The basic public-domain citation format is simple. The first part of you citation is the case name; this is unchanged.  The case name is followed by the three part public-domain case designator number which consists of, (1) the year of the decision, (2) the court identifier, and (3) the court-assigned identifier number.[18] The court-assigned identifier number is the docket number for Supreme Court opinions and the last six digits of the docket number for Appellate Court opinions.[19] For example, Wirtz v. Quinn, 2011 IL 111903 was decided in 2011, by the Illinois Supreme Court (IL) and the docket number assigned by the court was 111903.  The court identifiers for the Illinois courts are as follows:

Supreme Court IL

First District Appellate Court IL App (1st)

Second District Appellate Court IL App (2d)

Third District Appellate Court  IL App (3d)

Fourth District Appellate Court  IL App (4th)

Fifth District Appellate Court  IL App (5th)[20]

With this new format, one can determine the proper citation by merely looking at the information inherent in every opinion. Additionally, it is not necessary to add the court and year in a parenthetical at the end of the citation as you would with a traditional citation,[21] because that information is readily discernable from the public-domain case designator number. In addition to the public-domain citation, one is permitted to add the parallel citations to the unofficial reporters.[22]

Pinpoint Citations. The only remaining matter for a standard public-domain citation is the pinpoint citation. Up until now, the pinpoint has always been the page number of the official reporter on which one could locate the cited material. This is no longer necessary or ideal as the official opinion is accessible in electronic format where page numbers are of limited importance and may change with program formatting.  The Court has adopted a pinpoint paragraph format.[23] Under this system, the public-domain case designator number is followed by the paragraph number or numbers in which the cited information can be found.[24] Rest assured however, you will not be required to diligently count twenty-five pages of paragraphs simply because you want to cite the second paragraph on the twenty-sixth page. As of July 1, 2011 the Courts have begun adding paragraph numbers to their opinions and Rule 23 Orders.[25]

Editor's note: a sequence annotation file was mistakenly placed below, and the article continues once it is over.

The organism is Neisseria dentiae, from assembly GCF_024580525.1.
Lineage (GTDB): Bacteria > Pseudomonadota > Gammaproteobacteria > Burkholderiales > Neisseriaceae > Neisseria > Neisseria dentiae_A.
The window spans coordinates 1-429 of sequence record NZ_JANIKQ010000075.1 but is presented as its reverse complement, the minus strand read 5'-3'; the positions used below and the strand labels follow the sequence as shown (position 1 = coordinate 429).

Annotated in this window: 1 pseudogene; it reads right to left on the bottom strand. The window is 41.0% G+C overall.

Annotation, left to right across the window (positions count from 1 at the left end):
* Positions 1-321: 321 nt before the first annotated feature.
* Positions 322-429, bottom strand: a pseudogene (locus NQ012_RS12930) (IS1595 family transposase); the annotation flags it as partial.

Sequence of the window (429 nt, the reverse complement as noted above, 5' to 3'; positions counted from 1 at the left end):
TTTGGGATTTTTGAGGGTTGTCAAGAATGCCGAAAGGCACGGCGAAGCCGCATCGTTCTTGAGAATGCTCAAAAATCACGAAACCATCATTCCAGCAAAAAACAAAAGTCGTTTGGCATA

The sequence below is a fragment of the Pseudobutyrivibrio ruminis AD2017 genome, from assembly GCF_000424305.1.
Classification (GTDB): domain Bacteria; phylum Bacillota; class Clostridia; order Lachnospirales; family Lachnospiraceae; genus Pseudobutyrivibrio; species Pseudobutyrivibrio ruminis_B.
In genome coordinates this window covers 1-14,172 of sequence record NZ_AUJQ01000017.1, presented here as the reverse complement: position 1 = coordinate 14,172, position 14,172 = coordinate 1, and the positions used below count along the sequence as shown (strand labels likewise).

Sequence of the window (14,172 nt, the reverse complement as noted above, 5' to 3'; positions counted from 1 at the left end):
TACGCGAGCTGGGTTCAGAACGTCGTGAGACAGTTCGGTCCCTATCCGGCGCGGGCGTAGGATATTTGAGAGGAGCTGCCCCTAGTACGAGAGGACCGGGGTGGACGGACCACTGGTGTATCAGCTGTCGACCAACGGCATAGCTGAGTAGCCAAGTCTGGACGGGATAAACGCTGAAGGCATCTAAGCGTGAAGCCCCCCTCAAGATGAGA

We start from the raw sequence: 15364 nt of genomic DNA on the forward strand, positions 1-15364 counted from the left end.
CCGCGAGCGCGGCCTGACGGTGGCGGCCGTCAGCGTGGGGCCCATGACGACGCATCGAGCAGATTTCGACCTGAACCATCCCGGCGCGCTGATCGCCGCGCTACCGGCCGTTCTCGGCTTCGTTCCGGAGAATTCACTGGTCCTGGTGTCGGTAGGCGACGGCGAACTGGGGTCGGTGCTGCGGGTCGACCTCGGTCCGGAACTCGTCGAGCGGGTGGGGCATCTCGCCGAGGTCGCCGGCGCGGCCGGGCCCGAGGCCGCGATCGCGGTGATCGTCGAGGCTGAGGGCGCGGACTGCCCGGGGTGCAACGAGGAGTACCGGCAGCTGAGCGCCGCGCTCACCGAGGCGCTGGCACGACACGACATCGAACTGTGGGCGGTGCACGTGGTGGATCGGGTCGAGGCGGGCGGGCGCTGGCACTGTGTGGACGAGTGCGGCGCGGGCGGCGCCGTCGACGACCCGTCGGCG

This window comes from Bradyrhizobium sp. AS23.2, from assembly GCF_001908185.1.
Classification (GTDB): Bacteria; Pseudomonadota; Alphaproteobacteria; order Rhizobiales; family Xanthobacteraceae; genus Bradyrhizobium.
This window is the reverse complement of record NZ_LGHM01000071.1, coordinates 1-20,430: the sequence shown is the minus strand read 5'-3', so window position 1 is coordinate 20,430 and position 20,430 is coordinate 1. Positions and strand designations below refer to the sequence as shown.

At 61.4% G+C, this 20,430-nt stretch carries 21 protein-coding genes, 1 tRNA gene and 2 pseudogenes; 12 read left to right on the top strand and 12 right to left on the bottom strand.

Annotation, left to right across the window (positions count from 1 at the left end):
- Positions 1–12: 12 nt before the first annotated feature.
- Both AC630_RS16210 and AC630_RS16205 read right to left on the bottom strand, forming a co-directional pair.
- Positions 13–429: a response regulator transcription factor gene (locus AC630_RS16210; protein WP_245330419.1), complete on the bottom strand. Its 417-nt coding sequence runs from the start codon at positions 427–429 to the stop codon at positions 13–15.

At first blush, this change may seem an unnecessary frustration to some. Especially since the electronic opinions currently available from the court still have page numbers. But, after careful consideration, the benefits of pinpoint paragraphs are apparent. 

First, pinpoint paragraphs allow for more precise citation. Instead of citing to an entire page or several pages, you will be able to cite to the specific paragraph or paragraphs containing the pertinent information. Second, pinpoint paragraphs make it easier to locate cited material in “unofficial” sources. Prior to this change, it would be a real challenge to attempt to locate material in an unofficial source like the North East Reporter or Illinois Decisions, if one was only provide a pinpoint page for the official reporter. Doing so would require estimating which page the material would appear on in the unofficial reporter, or locating a headnote to guide you to the right location, if one exists.

Under this new system, the paragraph numbers will be consistent across the board because they are now a part of the opinion. So, paragraph 65 of a case in the official opinion on the Court website, is the same as paragraph 65 in the North East Reporter, which is the same as paragraph 65 in Illinois Decisions. 

A public-domain citation containing pinpoint paragraphs will look like this, People v. Scott, 2011 IL App (2d) 100990, ¶ 15.[26] If cited material covers multiple paragraphs one need only add an addition paragraph symbol and the span of paragraphs references; the citation would look like this: People v. Scott, 2011 IL App (2d) 100990, ¶¶ 15-18.[27]  Although it may require some getting used to, the pinpoint paragraph will likely be a positive change.